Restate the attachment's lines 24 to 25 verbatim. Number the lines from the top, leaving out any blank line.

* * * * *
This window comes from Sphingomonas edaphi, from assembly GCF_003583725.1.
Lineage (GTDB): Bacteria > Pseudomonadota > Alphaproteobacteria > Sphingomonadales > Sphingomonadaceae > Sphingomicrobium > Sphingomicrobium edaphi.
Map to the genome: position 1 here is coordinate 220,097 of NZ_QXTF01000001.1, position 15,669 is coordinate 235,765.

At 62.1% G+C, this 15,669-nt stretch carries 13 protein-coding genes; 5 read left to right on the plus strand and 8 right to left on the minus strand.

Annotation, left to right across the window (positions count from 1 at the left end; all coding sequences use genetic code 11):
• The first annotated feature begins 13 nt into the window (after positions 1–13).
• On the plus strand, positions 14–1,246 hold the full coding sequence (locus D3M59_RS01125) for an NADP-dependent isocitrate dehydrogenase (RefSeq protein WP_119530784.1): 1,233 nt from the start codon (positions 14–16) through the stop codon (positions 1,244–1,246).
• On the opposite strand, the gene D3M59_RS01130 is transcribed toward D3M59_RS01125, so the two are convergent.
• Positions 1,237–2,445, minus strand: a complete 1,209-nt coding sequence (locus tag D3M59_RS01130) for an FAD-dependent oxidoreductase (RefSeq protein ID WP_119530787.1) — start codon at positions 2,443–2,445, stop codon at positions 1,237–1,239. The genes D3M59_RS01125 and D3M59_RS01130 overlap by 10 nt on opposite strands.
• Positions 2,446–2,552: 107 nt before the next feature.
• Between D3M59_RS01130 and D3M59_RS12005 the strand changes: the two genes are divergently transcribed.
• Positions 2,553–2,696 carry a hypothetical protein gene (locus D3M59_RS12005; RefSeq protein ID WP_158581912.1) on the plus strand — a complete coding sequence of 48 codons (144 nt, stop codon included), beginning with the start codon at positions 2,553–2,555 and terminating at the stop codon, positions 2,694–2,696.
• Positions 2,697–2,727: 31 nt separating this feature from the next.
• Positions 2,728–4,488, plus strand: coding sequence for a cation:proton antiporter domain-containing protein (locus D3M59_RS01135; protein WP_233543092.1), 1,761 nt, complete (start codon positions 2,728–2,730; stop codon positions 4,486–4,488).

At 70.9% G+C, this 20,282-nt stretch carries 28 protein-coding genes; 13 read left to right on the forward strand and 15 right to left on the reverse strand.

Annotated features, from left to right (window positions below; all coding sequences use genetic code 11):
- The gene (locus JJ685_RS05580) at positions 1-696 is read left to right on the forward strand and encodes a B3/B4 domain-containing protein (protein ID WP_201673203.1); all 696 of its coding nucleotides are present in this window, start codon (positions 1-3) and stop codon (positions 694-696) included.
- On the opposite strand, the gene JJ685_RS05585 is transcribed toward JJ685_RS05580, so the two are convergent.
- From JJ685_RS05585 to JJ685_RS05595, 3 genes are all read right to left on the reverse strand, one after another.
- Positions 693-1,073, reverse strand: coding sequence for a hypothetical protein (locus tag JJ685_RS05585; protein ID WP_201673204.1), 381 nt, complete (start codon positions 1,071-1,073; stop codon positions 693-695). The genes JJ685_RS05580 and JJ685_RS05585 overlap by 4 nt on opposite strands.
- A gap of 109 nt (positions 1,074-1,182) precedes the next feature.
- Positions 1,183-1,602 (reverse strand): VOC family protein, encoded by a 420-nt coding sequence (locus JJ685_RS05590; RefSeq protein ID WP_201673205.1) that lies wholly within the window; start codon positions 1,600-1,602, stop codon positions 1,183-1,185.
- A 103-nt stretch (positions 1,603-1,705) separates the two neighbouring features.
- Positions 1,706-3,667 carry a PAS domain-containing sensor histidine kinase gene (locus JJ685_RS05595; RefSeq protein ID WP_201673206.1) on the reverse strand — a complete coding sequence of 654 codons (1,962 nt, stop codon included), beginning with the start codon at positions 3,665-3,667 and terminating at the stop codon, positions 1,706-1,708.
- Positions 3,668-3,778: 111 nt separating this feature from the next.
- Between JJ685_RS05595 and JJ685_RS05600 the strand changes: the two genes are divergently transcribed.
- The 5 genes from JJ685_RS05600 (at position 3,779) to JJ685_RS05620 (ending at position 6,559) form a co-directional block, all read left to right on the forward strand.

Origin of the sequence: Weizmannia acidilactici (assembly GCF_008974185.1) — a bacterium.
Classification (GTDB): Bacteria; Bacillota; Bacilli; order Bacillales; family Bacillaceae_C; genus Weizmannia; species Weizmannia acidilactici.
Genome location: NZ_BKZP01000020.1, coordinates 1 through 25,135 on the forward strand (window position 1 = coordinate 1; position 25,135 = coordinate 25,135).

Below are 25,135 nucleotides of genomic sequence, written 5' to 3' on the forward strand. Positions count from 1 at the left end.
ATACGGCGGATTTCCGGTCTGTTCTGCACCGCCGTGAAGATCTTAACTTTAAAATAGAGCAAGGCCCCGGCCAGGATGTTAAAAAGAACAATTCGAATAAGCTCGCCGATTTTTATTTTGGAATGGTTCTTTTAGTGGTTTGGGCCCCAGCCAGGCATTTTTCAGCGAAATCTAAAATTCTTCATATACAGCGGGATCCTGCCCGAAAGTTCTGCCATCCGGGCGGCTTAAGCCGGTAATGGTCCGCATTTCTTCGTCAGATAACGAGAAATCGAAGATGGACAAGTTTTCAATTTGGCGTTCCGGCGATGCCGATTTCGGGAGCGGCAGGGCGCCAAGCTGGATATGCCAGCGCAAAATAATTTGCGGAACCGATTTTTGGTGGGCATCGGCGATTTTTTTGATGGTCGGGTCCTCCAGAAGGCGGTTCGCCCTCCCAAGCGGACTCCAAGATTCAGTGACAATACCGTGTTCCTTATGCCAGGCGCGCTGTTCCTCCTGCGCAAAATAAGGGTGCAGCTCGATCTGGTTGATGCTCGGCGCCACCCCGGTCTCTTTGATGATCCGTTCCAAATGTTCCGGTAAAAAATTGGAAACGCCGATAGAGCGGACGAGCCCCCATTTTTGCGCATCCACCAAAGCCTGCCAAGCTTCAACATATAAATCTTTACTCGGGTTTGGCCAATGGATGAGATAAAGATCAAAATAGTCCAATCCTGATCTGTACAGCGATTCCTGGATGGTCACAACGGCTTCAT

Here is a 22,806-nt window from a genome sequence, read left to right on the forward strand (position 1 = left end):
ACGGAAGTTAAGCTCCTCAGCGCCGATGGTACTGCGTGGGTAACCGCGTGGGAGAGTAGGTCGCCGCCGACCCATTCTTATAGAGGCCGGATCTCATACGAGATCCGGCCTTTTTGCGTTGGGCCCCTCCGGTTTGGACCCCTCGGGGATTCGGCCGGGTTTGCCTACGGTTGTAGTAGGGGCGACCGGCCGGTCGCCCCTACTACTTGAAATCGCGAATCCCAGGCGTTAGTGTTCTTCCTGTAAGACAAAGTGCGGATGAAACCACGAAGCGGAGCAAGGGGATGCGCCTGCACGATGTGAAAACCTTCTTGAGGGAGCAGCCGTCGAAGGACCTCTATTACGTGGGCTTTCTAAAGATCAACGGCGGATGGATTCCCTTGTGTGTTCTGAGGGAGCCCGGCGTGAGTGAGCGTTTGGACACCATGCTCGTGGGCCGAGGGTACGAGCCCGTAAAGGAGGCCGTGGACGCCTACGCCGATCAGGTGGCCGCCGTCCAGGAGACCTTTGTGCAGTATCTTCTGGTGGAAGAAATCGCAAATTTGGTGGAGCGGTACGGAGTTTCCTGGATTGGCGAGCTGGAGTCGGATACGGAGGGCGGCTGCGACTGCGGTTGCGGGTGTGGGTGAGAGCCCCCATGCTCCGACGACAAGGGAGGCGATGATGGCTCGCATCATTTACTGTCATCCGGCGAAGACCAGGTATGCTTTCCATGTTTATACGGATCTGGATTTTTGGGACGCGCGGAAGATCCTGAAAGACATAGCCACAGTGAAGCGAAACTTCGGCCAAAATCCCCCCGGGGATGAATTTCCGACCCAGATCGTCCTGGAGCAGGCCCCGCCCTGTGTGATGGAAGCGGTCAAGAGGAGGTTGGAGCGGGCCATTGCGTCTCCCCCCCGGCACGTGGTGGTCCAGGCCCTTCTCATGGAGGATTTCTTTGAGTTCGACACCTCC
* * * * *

- Positions 1,706-3,667 carry a PAS domain-containing sensor histidine kinase gene (locus JJ685_RS05595; RefSeq protein ID WP_201673206.1) on the reverse strand — a complete coding sequence of 654 codons (1,962 nt, stop codon included), beginning with the start codon at positions 3,665-3,667 and terminating at the stop codon, positions 1,706-1,708.
- Positions 3,668-3,778: 111 nt separating this feature from the next.